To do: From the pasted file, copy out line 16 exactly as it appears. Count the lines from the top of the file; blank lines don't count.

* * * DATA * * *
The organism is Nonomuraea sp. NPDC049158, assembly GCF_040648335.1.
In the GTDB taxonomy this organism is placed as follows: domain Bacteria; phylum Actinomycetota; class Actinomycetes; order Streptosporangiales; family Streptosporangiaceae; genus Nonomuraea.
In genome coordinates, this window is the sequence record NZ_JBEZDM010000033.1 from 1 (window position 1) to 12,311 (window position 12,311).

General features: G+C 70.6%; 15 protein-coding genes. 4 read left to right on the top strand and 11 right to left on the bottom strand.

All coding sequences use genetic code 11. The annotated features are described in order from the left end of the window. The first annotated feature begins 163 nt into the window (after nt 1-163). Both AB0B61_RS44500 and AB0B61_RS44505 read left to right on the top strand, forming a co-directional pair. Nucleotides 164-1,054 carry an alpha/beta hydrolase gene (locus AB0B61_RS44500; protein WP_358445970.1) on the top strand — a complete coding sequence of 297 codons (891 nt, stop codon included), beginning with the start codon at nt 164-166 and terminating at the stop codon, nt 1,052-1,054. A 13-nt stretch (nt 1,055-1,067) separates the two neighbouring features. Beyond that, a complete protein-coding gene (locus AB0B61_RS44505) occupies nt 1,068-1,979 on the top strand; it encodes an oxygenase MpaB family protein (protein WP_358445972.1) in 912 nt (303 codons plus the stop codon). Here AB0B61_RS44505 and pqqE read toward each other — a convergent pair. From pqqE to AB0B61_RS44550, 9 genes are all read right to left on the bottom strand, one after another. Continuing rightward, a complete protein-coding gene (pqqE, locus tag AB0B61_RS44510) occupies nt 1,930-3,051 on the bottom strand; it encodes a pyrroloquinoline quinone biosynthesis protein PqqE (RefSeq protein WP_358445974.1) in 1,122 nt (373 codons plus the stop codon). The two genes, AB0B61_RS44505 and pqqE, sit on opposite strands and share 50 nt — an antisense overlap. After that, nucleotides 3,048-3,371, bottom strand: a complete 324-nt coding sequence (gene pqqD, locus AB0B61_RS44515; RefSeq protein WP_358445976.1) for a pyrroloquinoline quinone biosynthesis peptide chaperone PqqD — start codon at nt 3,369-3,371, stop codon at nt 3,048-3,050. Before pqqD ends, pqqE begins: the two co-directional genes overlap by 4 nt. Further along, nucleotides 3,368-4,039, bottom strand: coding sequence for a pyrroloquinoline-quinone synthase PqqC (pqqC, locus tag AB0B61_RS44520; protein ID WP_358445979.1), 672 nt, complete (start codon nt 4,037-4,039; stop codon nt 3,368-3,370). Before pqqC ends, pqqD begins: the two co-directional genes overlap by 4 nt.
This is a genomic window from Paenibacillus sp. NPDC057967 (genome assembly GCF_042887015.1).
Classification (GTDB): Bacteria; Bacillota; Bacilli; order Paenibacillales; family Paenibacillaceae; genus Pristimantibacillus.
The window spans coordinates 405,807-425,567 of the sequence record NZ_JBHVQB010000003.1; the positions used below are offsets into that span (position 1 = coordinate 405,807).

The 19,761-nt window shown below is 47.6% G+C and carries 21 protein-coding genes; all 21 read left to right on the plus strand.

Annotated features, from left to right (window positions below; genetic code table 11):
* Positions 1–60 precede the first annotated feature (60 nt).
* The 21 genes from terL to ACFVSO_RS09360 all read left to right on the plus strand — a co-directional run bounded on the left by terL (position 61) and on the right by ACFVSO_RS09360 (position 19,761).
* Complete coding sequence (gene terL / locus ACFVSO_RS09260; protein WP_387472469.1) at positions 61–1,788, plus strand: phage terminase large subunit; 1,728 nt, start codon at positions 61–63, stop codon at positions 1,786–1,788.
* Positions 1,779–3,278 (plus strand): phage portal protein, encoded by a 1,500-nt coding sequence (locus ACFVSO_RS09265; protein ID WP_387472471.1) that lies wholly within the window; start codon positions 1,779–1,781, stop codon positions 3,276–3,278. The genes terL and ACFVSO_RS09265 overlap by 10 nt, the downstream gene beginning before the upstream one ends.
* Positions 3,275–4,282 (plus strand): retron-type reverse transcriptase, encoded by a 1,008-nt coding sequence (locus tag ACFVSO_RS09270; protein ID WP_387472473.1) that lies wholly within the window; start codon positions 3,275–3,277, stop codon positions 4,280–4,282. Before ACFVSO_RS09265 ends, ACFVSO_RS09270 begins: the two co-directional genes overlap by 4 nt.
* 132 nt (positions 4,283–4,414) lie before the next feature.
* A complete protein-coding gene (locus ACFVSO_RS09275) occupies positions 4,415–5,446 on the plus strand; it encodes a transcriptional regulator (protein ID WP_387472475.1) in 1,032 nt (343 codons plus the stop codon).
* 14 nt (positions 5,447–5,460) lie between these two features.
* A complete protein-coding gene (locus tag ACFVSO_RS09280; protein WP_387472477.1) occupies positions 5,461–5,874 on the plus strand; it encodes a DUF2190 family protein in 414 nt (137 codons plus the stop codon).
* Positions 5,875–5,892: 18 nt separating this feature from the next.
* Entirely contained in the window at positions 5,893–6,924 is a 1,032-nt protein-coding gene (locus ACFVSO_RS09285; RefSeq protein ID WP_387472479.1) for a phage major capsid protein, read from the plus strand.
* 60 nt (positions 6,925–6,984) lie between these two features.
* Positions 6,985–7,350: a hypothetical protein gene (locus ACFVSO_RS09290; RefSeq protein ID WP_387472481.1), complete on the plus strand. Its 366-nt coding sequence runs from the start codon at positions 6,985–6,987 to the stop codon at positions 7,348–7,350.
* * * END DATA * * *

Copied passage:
* 132 nt (positions 4,283–4,414) lie before the next feature.